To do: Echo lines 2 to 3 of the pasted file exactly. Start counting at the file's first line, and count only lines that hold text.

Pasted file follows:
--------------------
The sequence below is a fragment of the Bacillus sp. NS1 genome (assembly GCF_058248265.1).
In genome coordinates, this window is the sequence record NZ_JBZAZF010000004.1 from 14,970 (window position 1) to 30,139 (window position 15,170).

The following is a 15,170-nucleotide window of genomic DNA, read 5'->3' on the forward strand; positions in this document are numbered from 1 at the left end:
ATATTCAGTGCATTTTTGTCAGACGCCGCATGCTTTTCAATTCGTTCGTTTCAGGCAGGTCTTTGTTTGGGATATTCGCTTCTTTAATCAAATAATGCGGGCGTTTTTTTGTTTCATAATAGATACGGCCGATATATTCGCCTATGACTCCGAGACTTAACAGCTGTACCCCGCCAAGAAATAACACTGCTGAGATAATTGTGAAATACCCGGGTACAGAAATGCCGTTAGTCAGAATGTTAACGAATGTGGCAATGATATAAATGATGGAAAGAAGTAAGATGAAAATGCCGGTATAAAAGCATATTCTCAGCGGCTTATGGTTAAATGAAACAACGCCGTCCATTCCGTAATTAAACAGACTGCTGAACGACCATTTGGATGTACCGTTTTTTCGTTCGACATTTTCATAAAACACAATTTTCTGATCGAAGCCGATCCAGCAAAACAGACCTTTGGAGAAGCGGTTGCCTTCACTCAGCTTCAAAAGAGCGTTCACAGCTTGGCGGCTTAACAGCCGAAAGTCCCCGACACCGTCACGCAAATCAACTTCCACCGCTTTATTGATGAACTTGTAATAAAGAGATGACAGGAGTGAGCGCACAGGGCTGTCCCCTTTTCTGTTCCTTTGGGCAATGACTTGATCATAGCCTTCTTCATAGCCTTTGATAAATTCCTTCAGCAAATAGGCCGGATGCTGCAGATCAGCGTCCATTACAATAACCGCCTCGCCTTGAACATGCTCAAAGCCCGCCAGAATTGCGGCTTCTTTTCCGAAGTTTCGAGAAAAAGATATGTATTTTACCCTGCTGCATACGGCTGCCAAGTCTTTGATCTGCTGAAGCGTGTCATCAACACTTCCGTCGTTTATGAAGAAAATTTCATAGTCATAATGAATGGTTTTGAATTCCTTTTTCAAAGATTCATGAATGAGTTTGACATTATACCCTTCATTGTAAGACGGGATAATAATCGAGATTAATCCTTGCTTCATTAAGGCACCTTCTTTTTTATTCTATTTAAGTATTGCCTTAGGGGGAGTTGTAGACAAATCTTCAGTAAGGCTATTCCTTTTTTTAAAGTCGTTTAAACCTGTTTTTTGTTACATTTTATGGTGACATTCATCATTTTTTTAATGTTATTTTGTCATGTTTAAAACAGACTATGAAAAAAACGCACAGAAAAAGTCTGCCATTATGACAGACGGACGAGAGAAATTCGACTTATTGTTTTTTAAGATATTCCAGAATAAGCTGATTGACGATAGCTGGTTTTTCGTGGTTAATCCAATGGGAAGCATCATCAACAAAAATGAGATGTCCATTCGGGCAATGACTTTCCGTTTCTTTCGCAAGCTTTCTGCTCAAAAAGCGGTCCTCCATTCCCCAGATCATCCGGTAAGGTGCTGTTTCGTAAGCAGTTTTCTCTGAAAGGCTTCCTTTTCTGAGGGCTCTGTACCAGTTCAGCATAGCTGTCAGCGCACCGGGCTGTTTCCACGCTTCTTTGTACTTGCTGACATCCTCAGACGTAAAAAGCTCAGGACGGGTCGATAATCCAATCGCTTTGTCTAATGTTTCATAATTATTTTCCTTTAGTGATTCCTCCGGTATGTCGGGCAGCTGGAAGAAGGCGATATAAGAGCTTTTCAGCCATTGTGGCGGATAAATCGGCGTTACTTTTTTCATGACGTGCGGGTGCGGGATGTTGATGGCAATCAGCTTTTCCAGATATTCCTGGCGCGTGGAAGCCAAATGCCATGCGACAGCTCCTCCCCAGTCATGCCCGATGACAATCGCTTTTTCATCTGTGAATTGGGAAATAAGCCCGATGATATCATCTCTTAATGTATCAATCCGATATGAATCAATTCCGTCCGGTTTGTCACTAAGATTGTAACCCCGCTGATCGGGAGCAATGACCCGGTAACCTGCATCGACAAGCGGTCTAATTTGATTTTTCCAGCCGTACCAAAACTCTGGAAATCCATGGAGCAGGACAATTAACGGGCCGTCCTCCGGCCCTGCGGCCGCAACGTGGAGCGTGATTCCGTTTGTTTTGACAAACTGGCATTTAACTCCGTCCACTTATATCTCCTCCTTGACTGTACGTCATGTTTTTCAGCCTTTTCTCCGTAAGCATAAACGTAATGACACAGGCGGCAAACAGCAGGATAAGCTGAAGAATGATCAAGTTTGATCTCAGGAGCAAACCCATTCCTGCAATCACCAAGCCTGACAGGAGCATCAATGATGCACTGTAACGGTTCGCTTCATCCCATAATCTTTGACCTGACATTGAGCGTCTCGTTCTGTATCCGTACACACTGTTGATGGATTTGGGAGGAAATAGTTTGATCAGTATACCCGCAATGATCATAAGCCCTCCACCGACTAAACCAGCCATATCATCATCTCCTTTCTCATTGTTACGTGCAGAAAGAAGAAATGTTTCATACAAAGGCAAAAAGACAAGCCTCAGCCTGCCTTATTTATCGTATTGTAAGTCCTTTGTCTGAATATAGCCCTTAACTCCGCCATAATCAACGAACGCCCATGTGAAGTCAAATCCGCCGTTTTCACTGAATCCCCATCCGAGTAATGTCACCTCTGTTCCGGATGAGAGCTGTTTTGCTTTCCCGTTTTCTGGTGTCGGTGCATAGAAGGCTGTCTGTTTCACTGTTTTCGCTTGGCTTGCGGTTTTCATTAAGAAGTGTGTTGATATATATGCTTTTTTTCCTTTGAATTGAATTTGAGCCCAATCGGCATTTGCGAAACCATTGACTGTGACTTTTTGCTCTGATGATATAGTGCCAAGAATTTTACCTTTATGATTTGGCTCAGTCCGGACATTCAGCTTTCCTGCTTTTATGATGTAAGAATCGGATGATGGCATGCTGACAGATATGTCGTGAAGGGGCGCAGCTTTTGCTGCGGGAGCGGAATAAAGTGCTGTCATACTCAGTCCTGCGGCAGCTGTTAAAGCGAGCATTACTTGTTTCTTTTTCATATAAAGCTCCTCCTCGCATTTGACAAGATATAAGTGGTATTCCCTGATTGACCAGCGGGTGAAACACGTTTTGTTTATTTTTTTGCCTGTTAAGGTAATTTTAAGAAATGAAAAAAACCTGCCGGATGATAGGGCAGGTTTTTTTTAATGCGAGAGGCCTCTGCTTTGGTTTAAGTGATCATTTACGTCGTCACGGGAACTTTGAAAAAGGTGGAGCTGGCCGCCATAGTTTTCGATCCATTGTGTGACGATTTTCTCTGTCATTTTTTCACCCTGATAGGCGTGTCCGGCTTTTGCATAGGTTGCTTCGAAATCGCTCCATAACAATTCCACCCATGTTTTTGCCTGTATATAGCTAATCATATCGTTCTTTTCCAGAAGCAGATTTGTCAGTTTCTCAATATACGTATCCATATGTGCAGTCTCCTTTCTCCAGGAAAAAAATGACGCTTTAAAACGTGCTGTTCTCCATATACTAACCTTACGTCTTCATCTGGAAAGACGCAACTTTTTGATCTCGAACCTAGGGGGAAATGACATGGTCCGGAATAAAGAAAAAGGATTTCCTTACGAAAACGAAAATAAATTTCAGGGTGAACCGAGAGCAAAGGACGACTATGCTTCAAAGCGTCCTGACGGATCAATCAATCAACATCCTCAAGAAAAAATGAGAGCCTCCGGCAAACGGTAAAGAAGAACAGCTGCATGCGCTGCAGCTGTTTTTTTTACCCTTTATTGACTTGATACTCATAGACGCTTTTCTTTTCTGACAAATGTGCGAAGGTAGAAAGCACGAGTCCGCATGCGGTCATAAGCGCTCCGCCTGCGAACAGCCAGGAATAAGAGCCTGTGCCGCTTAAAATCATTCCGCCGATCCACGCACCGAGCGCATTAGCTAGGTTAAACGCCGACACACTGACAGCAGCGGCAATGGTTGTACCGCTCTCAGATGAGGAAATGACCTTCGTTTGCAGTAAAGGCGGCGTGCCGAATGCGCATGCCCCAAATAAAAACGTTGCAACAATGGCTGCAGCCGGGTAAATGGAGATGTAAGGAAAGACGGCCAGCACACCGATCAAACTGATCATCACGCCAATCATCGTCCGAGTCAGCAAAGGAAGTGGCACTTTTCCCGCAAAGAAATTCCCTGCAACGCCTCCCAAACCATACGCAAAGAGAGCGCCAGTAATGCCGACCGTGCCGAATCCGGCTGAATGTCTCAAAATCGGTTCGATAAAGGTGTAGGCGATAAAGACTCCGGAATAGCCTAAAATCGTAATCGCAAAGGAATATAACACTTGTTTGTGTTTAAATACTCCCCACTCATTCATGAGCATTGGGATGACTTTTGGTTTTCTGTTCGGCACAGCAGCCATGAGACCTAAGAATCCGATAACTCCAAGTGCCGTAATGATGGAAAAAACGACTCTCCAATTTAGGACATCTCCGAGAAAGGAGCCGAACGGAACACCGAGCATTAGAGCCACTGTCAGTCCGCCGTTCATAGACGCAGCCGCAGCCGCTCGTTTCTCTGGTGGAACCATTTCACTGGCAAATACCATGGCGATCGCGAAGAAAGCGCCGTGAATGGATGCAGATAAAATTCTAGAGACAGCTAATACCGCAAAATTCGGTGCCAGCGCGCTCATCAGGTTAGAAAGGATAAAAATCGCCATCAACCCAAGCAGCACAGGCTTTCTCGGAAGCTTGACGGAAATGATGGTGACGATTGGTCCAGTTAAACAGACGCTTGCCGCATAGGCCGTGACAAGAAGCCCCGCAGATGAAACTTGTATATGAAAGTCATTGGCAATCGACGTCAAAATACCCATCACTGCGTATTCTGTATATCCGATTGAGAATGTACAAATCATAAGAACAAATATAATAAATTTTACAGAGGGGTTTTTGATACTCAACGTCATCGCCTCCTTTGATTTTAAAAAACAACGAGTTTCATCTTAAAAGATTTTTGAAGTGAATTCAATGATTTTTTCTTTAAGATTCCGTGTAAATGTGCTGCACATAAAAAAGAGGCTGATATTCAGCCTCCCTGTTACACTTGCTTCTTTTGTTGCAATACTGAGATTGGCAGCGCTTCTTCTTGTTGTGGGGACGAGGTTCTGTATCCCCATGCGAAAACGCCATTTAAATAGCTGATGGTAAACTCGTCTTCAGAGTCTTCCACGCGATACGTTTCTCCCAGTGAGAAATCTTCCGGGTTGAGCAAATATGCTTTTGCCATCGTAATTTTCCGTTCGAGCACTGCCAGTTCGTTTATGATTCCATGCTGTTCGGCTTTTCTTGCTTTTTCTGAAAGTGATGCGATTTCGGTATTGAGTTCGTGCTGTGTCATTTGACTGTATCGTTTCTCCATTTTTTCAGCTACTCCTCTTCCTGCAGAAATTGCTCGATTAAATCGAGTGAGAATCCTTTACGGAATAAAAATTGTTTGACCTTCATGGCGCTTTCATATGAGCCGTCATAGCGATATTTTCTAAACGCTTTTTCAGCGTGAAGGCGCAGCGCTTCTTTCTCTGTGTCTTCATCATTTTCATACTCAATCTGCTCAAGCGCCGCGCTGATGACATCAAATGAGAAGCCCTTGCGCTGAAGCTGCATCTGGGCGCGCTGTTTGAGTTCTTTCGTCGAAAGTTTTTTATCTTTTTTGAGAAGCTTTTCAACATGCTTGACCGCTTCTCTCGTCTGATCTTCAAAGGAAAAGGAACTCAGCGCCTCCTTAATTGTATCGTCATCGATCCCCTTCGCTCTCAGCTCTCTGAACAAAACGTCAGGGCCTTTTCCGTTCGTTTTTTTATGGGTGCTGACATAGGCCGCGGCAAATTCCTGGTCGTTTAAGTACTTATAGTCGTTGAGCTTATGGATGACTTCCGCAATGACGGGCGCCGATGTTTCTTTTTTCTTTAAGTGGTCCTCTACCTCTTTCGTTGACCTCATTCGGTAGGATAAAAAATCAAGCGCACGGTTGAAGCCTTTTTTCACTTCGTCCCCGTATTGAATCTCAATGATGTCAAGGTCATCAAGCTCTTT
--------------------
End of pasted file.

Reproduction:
In genome coordinates, this window is the sequence record NZ_JBZAZF010000004.1 from 14,970 (window position 1) to 30,139 (window position 15,170).

The following is a 15,170-nucleotide window of genomic DNA, read 5'->3' on the forward strand; positions in this document are numbered from 1 at the left end: